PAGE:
By faith Moses, when he was born
Which is to be understood, not of the faith of Moses, but of the faith of his parents, at the time of his birth; which was when Pharaoh had published an edict, ordering every male child to be cast into the river; but instead of obeying this order, Moses was hid three months of his parents; that is, in his father's house, as it is said in ( Acts 7:20 ) and is here expressed in the Ethiopic version. According to the Targumist F11, his mother went with him but six months, at the end of which he was born, and that she hid him three months, which made up the nine, the time in which a woman usually goes with child; and after that she could conceal him no longer: the hiding of him is here ascribed to both his parents, though in ( Exodus 2:2 ) it is represented as the act of his mother; which, no doubt, was done, with the knowledge, advice, and consent of his father; and the Septuagint there renders it, (eskepasan) , "they hid him"; though the order of the history makes it necessary that it should be read in the singular. Parents ought to take care of their children; and persons may lawfully hide themselves, or others, from the cruelty of tyrants, and that as long as they can, for their safety; and this was so far from being wrong in the parents of Moses, that it is commended, as an instance of faith: they believed the promise in general, that God would deliver the people of Israel; they believed this to be about the time of their deliverance, and had some intimation, that this child in particular would be the deliverer, because they saw he was a proper child; not only of a goodly and beautiful countenance, but that he was peculiarly grateful and acceptable to God; they perceived something remarkable in him, which to them was a token that he would be the deliverer of God's people, and therefore they hid him; (See Gill on Acts 7:20).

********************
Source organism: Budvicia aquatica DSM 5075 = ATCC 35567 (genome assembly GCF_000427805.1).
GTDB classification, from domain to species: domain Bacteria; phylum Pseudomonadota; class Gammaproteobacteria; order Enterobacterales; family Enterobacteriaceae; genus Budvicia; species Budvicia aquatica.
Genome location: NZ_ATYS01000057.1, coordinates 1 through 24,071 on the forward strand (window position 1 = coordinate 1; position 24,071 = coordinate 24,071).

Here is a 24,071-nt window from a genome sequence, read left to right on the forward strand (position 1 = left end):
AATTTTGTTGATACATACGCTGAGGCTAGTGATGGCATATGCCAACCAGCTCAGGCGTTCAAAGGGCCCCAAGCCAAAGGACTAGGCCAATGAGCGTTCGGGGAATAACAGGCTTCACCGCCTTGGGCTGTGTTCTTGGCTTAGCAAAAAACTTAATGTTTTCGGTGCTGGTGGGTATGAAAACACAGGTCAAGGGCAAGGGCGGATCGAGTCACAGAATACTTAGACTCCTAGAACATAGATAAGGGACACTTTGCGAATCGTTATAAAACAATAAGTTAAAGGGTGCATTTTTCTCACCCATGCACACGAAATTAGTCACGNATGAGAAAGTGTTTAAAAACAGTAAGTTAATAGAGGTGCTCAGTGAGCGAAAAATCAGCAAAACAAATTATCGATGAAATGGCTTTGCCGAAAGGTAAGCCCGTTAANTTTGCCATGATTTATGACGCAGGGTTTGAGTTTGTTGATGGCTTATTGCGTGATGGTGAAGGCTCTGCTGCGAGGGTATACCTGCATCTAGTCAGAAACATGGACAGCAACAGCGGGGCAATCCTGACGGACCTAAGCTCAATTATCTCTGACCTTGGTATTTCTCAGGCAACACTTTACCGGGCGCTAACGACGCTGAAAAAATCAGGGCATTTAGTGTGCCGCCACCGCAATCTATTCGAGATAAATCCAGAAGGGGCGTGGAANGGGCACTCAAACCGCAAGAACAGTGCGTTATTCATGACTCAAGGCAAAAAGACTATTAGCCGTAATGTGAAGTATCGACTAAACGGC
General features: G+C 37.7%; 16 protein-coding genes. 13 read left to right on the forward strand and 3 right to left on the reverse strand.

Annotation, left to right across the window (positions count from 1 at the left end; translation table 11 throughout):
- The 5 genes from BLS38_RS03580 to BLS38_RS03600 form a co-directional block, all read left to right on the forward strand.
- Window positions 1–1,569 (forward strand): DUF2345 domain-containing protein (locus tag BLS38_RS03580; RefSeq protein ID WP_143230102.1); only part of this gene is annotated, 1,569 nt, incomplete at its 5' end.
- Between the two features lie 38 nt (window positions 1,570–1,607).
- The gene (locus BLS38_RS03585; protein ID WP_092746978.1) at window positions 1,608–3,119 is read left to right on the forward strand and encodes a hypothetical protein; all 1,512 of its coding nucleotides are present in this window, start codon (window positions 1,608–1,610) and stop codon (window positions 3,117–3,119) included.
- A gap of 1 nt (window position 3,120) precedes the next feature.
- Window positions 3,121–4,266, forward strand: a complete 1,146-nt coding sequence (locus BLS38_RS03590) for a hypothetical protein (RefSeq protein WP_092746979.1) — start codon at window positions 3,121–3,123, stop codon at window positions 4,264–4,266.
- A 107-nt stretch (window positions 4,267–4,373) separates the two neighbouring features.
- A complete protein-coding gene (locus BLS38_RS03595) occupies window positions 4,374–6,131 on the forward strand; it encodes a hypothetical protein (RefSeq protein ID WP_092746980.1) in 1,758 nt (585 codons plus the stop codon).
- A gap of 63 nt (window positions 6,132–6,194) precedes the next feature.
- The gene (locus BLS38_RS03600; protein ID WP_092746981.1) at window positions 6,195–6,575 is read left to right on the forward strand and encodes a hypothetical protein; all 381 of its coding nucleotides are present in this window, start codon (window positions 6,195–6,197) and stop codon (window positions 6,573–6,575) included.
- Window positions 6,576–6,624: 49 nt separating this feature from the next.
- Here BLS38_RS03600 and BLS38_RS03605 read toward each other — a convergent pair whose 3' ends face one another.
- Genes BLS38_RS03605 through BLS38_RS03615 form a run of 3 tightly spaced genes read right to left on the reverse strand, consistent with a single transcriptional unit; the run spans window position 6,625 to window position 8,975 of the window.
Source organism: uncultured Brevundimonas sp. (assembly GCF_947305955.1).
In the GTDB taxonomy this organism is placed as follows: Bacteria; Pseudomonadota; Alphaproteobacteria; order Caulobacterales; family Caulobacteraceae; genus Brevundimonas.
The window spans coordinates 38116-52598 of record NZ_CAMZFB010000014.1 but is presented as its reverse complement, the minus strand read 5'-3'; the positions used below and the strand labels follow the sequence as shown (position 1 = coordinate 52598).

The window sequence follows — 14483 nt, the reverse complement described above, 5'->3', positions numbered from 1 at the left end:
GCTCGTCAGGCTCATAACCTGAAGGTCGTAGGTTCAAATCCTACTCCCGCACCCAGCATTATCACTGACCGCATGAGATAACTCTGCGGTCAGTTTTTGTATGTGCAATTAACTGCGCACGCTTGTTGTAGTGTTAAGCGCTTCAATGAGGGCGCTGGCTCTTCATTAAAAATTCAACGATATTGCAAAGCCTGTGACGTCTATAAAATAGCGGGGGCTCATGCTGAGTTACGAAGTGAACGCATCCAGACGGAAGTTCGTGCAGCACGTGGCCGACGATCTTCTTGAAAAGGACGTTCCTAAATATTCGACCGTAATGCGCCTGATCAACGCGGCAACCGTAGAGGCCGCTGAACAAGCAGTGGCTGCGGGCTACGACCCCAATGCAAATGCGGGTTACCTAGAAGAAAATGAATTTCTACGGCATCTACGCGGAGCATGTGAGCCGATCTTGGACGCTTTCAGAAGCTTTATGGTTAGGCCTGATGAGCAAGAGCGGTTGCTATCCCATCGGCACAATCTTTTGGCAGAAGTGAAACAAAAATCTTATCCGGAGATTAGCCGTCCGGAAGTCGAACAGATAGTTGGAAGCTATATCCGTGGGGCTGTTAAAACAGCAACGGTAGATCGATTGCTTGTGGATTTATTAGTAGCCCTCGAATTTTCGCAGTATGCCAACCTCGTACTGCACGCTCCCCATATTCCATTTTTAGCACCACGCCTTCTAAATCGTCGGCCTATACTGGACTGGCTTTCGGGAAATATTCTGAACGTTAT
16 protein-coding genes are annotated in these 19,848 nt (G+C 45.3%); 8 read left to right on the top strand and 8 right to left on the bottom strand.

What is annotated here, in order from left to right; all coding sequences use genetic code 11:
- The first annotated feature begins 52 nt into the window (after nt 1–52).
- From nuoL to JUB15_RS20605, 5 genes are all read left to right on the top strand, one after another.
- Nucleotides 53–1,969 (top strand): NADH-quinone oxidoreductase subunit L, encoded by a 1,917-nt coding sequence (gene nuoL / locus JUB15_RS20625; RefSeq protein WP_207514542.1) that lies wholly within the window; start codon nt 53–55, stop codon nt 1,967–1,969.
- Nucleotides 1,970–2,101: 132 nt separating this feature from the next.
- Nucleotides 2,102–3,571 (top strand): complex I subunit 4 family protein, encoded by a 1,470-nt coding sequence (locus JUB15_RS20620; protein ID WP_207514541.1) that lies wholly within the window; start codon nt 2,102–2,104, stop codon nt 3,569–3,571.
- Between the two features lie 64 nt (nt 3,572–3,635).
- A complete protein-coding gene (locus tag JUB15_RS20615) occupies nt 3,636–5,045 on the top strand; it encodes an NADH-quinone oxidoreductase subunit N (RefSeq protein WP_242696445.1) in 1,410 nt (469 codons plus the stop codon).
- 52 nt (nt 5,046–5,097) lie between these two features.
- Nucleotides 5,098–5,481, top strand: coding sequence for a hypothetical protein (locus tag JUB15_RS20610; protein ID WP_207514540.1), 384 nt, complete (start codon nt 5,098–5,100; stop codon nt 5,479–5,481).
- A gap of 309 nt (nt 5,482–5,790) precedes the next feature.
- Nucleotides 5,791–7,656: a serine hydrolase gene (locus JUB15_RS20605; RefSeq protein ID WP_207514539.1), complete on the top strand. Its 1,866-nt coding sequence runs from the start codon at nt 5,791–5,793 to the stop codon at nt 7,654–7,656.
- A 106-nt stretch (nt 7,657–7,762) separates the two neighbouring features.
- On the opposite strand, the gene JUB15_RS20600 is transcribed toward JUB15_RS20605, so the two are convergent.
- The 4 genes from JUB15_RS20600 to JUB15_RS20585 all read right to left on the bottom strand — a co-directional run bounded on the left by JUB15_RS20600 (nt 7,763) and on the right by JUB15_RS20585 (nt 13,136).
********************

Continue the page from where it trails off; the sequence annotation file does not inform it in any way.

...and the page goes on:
And they were not afraid of the king's
nor did they observe it, for it was contrary to nature, and to the laws of God, and to the promise of God's multiplying of that people, and to their hopes of deliverance: there is a great deal of courage and boldness in faith; and though faith may be weakened, it cannot be lost; and a weak faith is taken notice of, as here; for though they feared not at first, they seem to be afraid afterwards; but when God designs to work deliverance, nothing shall prevent.